Wednesday, 3 June 2015

Review of Jonathan Strange and Mr Norrell by Susanna Clarke (2004)

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I simply cannot believe how good this book is! It strikes me as one of the very best novels I have ever read, and one which will change my life and the way I think about things.

I am also bewildered as to how I have missed it for the past eleven years - indeed, when I was on holiday I picked-up a copy three years ago and leafed through it; then replaced it on the shelf unread.

I can only assume that I was put-off by various off-putting aspects of the book's presentation to the reading public which rubbed me up the wrong way.

(Apparently, an extreme hype; endorsements by 'the usual suspects'; the fact that it seemingly emanated from the world of professional publishing - and was, therefore, likely to have been expertly crafted to impress.)

Well, I eventually got to read the book through watching the first episode of a BBC TV adaptation, currently running - and being caught-up, liking it very much (the episodes have since declined a bit) - found it running in my mind... I was on holiday in the country when I felt I could not delay reading it. I did not want to wait to buy a paper copy - so I obtained it on Kindle.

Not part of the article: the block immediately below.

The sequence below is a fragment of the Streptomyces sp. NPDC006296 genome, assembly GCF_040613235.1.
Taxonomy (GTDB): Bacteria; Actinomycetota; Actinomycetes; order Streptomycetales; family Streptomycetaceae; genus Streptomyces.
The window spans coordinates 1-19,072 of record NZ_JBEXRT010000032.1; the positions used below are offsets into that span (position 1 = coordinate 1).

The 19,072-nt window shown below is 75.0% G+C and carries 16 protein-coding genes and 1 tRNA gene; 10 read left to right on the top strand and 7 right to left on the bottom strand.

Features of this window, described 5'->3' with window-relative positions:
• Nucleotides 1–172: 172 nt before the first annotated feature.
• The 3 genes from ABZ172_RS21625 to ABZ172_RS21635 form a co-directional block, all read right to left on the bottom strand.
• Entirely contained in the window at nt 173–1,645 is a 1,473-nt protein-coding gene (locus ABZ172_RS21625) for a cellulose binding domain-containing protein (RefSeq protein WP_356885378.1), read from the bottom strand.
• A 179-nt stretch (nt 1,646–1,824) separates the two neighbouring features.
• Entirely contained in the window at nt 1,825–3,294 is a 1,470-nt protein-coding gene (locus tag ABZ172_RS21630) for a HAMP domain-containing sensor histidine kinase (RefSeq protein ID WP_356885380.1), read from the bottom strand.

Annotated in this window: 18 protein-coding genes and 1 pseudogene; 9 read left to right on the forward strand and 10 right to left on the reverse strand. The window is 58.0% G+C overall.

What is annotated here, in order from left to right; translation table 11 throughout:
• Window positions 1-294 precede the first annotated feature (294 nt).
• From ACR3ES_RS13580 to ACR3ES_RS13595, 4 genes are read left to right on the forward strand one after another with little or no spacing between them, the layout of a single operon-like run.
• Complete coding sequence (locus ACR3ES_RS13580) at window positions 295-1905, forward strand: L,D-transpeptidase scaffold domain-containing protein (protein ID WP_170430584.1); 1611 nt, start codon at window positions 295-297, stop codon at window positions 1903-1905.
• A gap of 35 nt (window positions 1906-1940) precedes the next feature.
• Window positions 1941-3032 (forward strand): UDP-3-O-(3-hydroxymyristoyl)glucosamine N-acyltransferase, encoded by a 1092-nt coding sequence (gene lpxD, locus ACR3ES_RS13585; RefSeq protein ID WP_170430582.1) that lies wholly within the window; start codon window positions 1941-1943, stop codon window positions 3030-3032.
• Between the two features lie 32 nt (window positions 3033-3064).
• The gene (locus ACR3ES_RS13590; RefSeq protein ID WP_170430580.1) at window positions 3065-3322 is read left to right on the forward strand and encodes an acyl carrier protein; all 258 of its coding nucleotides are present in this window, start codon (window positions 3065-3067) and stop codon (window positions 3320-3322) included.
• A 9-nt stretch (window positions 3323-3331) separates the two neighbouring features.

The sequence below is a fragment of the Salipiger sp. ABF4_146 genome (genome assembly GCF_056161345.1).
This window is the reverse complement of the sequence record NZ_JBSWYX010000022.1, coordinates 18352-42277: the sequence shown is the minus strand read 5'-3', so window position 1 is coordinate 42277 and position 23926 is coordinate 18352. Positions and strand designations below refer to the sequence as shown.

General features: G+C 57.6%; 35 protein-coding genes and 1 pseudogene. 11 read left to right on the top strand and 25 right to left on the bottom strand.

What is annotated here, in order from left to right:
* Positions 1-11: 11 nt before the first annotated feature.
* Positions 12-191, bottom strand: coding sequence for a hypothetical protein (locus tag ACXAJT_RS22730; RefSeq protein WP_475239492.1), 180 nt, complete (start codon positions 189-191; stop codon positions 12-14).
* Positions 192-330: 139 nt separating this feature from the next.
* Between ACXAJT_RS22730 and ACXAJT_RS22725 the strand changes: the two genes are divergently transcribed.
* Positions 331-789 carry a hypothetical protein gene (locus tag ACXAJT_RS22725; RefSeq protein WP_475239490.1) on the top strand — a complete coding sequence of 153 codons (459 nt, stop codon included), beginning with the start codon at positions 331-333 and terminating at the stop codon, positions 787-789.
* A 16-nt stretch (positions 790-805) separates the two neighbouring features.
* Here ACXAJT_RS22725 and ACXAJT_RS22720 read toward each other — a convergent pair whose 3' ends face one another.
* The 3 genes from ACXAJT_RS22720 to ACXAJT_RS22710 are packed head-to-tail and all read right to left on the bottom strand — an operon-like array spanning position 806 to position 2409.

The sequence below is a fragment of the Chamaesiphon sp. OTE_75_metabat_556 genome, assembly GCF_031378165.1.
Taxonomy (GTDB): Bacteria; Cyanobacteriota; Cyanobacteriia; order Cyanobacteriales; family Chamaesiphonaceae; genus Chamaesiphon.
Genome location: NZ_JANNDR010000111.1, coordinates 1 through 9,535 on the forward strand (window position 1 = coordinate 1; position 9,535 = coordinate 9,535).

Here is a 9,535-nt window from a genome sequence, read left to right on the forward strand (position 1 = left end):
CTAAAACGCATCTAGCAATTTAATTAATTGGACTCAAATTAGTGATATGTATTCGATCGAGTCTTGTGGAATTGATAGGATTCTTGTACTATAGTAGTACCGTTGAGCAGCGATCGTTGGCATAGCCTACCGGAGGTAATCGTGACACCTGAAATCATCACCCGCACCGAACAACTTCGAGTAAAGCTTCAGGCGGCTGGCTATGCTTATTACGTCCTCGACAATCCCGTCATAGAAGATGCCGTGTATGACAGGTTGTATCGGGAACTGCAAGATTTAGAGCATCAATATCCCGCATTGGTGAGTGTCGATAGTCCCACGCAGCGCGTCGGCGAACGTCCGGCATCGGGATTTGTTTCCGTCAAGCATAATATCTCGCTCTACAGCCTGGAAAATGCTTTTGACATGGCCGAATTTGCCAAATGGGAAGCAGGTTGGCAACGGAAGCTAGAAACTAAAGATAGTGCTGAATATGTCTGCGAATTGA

But whatever it was that delayed my engagement; I was wrong, wrong, wrong! This is a truly wonderful book - a labour of love, deep, wise, inspired - extremely well-written and constructed - absolutely fascinating, and (plot-wise) un-put-down-able.

I have been living in its imaginative world for the past week - and already things look different.

(And I haven't even yet read the extensive footnotes, which some people say is the best bit!)

Jonathan Strange and Mr Norrell is in the 'fantasy' genre; about magic, magicians, fairies; set in the early 1800s (and written in a semi-pastiche of the style of that era); and in an England (a world) where there is the back-story of a 300 year period of the middle ages during which the North of England was ruled by the greatest-ever enchanter (a human stolen and reared by fairies) called The Raven King - whose capital was Newcastle (i.e. the city where I live!).

So, one way and another; there is another English genius - and her name is Susanna Clarke.


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